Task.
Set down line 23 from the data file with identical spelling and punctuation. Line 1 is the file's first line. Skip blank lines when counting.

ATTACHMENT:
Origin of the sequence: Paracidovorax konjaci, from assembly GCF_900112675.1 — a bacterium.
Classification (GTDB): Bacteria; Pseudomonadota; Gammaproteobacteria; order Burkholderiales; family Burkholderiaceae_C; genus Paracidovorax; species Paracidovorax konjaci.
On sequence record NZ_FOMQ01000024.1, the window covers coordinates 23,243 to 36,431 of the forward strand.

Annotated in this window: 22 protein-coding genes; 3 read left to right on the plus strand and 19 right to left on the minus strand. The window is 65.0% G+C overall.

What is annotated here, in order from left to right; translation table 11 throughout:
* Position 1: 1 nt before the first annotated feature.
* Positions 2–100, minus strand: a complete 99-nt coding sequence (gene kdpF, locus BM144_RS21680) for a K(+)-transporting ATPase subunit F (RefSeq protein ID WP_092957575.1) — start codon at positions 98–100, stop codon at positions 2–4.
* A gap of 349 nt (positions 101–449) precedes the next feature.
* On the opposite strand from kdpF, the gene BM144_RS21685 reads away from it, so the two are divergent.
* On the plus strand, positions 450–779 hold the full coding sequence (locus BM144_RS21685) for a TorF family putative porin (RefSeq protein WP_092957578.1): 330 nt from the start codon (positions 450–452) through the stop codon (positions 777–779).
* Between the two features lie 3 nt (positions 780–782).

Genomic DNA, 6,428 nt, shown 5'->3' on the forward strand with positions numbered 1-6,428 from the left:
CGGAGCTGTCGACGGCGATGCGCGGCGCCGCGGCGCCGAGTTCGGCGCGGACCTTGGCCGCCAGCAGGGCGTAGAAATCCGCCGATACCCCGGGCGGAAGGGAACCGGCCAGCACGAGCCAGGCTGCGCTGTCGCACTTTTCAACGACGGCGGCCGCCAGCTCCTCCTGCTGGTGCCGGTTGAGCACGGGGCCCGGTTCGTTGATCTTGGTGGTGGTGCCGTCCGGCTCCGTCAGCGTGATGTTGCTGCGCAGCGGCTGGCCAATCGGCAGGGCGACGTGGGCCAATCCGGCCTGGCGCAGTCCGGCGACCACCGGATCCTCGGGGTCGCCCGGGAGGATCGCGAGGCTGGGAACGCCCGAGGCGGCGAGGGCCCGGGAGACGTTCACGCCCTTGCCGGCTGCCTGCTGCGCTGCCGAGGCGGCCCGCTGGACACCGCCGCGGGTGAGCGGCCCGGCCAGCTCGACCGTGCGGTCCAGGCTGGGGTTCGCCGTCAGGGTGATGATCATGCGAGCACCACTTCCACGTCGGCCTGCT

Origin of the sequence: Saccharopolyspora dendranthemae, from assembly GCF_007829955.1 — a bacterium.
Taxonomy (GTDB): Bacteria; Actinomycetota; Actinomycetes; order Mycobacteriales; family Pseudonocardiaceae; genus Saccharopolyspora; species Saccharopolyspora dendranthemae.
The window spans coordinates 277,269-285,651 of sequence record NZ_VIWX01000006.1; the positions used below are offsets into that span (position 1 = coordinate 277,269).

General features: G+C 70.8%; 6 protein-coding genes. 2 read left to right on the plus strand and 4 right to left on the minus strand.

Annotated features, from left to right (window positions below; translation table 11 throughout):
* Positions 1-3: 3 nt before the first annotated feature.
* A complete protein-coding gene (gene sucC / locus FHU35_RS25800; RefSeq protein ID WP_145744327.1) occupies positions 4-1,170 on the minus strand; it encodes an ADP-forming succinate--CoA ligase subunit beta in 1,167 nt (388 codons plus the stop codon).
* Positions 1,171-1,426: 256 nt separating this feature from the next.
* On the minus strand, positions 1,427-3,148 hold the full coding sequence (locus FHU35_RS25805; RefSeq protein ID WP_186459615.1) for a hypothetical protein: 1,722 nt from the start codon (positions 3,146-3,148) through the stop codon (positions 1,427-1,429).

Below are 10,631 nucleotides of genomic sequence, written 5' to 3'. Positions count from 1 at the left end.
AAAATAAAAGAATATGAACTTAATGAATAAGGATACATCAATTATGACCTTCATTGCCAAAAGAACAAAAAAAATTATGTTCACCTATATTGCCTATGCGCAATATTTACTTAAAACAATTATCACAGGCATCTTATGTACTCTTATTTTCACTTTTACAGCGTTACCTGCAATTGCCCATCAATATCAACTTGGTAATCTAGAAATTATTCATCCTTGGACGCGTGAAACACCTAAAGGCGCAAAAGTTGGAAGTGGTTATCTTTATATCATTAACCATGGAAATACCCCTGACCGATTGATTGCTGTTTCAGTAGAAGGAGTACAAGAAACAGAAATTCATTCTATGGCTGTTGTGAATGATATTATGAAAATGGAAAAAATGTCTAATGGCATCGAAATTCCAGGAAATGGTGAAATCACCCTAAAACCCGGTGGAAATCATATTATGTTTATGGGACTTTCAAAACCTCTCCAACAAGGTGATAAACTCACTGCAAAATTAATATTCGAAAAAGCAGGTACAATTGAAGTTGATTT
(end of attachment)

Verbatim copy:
Below are 10,631 nucleotides of genomic sequence, written 5' to 3'. Positions count from 1 at the left end.